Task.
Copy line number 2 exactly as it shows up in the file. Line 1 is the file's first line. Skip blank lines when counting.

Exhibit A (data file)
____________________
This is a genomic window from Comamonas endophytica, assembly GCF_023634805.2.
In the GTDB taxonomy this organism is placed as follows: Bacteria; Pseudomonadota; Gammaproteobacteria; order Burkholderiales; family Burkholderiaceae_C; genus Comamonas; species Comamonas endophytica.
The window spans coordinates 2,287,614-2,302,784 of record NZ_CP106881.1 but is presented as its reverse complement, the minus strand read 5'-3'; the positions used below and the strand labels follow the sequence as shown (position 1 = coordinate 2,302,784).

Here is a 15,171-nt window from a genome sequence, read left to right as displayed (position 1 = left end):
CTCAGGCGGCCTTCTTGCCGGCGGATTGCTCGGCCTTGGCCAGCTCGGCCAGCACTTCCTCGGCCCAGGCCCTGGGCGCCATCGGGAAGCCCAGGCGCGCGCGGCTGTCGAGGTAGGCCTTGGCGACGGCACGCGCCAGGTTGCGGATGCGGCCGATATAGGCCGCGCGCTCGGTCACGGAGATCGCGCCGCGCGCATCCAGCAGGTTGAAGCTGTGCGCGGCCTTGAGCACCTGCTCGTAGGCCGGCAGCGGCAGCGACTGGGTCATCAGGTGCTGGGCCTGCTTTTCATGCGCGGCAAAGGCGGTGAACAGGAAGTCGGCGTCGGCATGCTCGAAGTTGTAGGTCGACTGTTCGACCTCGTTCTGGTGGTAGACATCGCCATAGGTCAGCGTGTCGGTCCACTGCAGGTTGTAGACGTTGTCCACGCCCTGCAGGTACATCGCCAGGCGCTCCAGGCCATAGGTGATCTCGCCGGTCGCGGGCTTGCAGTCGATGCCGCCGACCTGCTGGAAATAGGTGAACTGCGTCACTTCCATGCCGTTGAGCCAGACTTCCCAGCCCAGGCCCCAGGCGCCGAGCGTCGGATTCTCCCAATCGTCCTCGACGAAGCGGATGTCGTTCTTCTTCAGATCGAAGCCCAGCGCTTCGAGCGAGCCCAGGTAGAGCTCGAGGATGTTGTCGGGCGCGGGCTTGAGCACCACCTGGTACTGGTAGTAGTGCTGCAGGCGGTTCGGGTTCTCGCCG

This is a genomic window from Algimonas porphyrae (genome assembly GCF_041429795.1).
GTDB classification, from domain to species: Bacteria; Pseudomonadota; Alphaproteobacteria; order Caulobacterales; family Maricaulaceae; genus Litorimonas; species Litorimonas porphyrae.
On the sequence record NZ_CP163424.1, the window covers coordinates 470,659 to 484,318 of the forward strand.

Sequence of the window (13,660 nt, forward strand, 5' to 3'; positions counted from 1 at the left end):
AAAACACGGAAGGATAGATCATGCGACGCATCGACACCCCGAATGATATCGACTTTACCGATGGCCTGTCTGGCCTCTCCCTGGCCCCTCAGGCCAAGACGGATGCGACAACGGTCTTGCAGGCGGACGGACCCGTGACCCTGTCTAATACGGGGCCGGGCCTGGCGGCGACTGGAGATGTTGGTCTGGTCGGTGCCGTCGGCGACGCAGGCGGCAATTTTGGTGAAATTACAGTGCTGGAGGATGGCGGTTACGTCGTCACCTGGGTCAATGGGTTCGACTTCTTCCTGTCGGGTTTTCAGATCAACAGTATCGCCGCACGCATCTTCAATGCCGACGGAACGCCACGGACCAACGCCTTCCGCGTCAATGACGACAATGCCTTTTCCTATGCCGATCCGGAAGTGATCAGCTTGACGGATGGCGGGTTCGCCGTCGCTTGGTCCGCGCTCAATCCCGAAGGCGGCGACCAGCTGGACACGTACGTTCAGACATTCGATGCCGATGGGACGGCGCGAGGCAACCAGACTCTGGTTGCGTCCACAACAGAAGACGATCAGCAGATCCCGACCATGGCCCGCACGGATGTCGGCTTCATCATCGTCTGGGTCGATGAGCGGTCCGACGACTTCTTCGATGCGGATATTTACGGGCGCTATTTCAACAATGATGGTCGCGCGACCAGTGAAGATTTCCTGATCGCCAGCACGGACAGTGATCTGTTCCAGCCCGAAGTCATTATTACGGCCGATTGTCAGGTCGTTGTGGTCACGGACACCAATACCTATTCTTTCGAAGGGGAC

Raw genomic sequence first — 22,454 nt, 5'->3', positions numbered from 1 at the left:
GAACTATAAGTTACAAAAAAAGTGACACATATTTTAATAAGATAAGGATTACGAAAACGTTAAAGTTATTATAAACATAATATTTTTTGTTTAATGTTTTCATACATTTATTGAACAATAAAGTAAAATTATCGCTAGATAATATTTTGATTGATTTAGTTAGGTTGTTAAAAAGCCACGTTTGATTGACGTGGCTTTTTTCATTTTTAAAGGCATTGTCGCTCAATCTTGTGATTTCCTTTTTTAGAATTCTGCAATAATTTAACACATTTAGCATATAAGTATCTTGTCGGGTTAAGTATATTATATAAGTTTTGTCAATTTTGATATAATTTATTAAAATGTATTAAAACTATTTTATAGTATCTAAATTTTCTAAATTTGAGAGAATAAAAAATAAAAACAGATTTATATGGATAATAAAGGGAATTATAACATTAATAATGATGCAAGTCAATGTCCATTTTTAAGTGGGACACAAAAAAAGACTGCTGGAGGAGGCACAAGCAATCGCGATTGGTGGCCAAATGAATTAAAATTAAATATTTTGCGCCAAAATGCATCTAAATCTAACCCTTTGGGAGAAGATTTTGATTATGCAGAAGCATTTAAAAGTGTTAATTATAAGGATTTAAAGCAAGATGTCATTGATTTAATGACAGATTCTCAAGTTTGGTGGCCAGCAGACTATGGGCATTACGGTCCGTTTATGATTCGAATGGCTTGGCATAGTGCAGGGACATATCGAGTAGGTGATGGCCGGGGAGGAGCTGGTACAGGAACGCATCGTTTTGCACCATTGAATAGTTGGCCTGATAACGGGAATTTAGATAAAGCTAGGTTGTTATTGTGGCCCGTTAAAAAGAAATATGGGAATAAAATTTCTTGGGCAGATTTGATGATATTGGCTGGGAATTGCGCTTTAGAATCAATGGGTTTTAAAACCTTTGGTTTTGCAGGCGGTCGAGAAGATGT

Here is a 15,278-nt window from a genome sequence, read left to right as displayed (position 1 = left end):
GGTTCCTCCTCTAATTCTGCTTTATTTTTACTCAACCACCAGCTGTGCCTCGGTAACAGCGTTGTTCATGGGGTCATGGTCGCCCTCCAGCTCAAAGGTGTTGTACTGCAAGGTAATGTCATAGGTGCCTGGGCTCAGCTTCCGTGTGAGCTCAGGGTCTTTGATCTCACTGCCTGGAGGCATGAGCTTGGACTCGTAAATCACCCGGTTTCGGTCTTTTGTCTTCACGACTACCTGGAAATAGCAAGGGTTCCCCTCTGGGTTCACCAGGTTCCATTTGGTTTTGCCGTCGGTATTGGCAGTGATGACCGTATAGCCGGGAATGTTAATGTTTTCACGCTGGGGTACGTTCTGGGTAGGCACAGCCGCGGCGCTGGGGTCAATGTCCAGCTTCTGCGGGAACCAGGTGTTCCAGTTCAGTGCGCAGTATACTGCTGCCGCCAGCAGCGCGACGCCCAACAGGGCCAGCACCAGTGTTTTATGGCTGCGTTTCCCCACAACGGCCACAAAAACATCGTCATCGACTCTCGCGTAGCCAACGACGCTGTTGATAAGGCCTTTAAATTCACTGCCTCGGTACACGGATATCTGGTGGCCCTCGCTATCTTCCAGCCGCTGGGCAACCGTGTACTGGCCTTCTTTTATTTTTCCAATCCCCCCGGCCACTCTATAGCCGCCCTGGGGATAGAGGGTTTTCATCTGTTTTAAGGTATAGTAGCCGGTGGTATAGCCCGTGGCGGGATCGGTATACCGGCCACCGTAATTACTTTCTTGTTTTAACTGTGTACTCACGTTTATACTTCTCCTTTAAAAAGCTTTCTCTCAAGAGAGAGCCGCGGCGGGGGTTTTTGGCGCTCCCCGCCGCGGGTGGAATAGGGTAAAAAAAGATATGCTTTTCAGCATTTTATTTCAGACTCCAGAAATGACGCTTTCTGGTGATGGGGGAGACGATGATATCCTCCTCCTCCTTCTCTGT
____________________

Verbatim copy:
In the GTDB taxonomy this organism is placed as follows: Bacteria; Pseudomonadota; Gammaproteobacteria; order Burkholderiales; family Burkholderiaceae_C; genus Comamonas; species Comamonas endophytica.